Paul calls out Rubio and Cruz for adding “$200 billion dollars to the national debt” Gage Skidmore

Before Thursday’s Republican debate Senator Rand Paul held a campaign rally at Iowa’s Drake University in which the senator addressed the need to balance fiscal responsibility with strengthening the military.

Paul also targeted two of his main presidential rivals—Ted Cruz and Marco Rubio.

“Recently Cruz and Rubio put forth an amendment to increase military spending,” Paul said. “It would have added $200 billion dollars to the national debt.”

“When I countered with an amendment to offset the new military spending with cuts in domestic spending, they refused to support the cuts,” the senator added.

In March, Paul introduced a budget amendment that allowed for defense spending to be increased, but only if those increases could be offset by spending cuts elsewhere.

The Hill reported, “Paul, who faces skepticism in the GOP for his views on foreign policy, proposed an amendment to raise defense spending by nearly $190 billion over the next two years.”

“The Senate refused to advance it, voting 4-96, with Cruz and Rubio both opposing it.”

Why did Cruz and Rubio oppose Paul’s amendment?

National Review’s Veronique DeRugy observed after the vote in March:

Senators Marco Rubio and Ted Cruz, though, who presumably want more defense spending and care about the debt, voted against the amendment. May I ask why? Do they have an objection to offsetting defense spending increases, or do the have an objection to these particular cuts? If it’s the latter, where are the spending cuts of their own?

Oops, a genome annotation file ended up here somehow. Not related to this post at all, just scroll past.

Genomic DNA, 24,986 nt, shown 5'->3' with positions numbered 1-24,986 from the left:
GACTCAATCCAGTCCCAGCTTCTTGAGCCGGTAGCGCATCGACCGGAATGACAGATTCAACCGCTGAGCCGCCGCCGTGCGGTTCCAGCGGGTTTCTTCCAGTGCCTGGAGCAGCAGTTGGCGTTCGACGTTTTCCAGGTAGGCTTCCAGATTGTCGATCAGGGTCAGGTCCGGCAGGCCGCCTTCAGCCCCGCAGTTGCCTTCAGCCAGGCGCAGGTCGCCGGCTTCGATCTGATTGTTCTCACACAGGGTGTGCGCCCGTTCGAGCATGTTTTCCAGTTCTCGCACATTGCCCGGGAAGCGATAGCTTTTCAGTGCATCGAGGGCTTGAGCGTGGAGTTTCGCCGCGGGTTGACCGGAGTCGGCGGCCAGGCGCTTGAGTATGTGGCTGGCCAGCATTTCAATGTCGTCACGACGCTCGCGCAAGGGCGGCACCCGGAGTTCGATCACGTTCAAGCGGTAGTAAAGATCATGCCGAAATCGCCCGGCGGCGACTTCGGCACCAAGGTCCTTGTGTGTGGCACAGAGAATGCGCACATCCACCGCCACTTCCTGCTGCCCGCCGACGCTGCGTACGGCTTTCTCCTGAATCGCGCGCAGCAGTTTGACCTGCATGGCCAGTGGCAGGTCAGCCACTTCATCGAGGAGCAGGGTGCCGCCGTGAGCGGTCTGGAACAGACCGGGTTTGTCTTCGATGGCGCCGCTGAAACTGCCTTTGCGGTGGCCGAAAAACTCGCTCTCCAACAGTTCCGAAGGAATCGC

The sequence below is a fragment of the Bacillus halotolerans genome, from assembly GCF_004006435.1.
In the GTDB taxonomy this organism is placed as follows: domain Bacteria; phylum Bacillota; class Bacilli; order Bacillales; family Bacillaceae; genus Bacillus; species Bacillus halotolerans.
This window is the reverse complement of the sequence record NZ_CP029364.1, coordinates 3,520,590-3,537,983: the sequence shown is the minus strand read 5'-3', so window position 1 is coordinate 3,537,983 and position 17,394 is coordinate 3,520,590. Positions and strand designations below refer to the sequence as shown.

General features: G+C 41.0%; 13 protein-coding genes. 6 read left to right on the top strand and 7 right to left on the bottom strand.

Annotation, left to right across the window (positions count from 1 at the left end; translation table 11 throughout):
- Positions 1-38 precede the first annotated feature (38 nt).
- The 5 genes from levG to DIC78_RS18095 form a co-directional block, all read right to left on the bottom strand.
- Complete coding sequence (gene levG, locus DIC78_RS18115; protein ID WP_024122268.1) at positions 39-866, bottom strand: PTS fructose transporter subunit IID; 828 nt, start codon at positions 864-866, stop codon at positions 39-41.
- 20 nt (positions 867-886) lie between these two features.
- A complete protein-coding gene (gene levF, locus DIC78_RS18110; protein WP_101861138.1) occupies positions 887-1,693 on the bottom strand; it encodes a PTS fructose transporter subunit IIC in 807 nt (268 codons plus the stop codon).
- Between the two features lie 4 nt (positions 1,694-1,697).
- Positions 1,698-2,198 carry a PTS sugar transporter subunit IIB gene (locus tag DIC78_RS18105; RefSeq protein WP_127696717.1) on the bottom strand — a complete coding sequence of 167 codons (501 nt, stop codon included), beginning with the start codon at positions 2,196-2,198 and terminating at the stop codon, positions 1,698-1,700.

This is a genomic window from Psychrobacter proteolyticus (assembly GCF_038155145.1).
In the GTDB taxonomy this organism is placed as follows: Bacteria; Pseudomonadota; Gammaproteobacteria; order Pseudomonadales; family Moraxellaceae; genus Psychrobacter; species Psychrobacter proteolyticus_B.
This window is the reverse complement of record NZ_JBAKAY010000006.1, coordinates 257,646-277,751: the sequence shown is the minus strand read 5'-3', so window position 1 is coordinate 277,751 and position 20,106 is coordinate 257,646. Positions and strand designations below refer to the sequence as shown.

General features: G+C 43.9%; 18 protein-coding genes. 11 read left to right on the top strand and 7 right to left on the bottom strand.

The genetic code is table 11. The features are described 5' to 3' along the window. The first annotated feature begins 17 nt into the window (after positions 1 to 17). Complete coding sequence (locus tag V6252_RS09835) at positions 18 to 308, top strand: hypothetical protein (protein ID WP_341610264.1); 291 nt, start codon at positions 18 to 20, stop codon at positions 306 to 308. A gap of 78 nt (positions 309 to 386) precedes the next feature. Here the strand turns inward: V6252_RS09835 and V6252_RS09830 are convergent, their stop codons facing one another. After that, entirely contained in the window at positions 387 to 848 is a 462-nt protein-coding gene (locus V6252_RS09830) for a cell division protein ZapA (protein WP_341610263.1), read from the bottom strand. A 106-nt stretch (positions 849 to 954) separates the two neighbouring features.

Both men will likely end up running for president, and if elected, they would have to take real, tough steps to put the country on a sound fiscal path. Are they not willing to do that even now?

Paul says amendment was to demonstrate how even Republicans often perceived as being fiscal conservatives, like Cruz and Rubio, will still vote for new spending without explaining where those new dollars will come.

Which increases our debt.

As Paul senior advisor Doug Stafford explained last year, “His amendment is to lay down a marker that if you believe we need more funding for national defense, you should show how you would pay for it.”

“We can’t just keep borrowing more money from China to send to Pakistan,” Stafford added. “And we can’t keep paying for even vital things like national defense on a credit card.”

Paul will join Cruz, Rubio and the other Republican presidential candidates (except Donald Trump) tonight in a debate hosted by Fox News at 9PM ET.

Corie  Whalen About the author:
Corie Whalen is a political consultant and writer based in Houston, Texas. Follow her on Twitter @CorieWhalen
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